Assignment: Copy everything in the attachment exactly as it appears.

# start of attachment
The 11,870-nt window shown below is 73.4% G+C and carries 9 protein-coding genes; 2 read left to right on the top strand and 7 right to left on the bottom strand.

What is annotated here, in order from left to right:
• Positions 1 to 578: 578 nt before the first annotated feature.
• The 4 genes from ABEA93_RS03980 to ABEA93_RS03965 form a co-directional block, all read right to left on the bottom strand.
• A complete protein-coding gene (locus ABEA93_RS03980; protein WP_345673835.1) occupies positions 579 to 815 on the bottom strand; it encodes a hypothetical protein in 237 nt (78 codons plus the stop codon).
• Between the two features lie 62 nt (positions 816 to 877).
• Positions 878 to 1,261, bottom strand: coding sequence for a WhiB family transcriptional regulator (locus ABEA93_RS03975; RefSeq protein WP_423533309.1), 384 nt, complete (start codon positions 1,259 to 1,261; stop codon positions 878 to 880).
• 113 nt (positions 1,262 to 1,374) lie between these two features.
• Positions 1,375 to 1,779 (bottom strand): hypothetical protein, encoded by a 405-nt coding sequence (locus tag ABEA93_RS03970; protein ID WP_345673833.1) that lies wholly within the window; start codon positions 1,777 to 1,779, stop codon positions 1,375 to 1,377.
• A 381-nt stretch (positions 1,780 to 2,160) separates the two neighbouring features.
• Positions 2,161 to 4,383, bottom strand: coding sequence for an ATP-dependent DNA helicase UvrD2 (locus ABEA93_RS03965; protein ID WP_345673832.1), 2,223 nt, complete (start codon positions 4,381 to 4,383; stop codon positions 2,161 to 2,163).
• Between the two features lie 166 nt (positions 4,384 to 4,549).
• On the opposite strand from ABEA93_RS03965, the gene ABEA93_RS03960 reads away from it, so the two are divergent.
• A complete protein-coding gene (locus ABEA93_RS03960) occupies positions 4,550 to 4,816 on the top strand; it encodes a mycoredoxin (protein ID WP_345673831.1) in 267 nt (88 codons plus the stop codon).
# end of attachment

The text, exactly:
The 11,870-nt window shown below is 73.4% G+C and carries 9 protein-coding genes; 2 read left to right on the top strand and 7 right to left on the bottom strand.

What is annotated here, in order from left to right:
• Positions 1 to 578: 578 nt before the first annotated feature.
• The 4 genes from ABEA93_RS03980 to ABEA93_RS03965 form a co-directional block, all read right to left on the bottom strand.
• A complete protein-coding gene (locus ABEA93_RS03980; protein WP_345673835.1) occupies positions 579 to 815 on the bottom strand; it encodes a hypothetical protein in 237 nt (78 codons plus the stop codon).
• Between the two features lie 62 nt (positions 816 to 877).
• Positions 878 to 1,261, bottom strand: coding sequence for a WhiB family transcriptional regulator (locus ABEA93_RS03975; RefSeq protein WP_423533309.1), 384 nt, complete (start codon positions 1,259 to 1,261; stop codon positions 878 to 880).
• 113 nt (positions 1,262 to 1,374) lie between these two features.
• Positions 1,375 to 1,779 (bottom strand): hypothetical protein, encoded by a 405-nt coding sequence (locus tag ABEA93_RS03970; protein ID WP_345673833.1) that lies wholly within the window; start codon positions 1,777 to 1,779, stop codon positions 1,375 to 1,377.
• A 381-nt stretch (positions 1,780 to 2,160) separates the two neighbouring features.
• Positions 2,161 to 4,383, bottom strand: coding sequence for an ATP-dependent DNA helicase UvrD2 (locus ABEA93_RS03965; protein ID WP_345673832.1), 2,223 nt, complete (start codon positions 4,381 to 4,383; stop codon positions 2,161 to 2,163).
• Between the two features lie 166 nt (positions 4,384 to 4,549).
• On the opposite strand from ABEA93_RS03965, the gene ABEA93_RS03960 reads away from it, so the two are divergent.
• A complete protein-coding gene (locus ABEA93_RS03960) occupies positions 4,550 to 4,816 on the top strand; it encodes a mycoredoxin (protein ID WP_345673831.1) in 267 nt (88 codons plus the stop codon).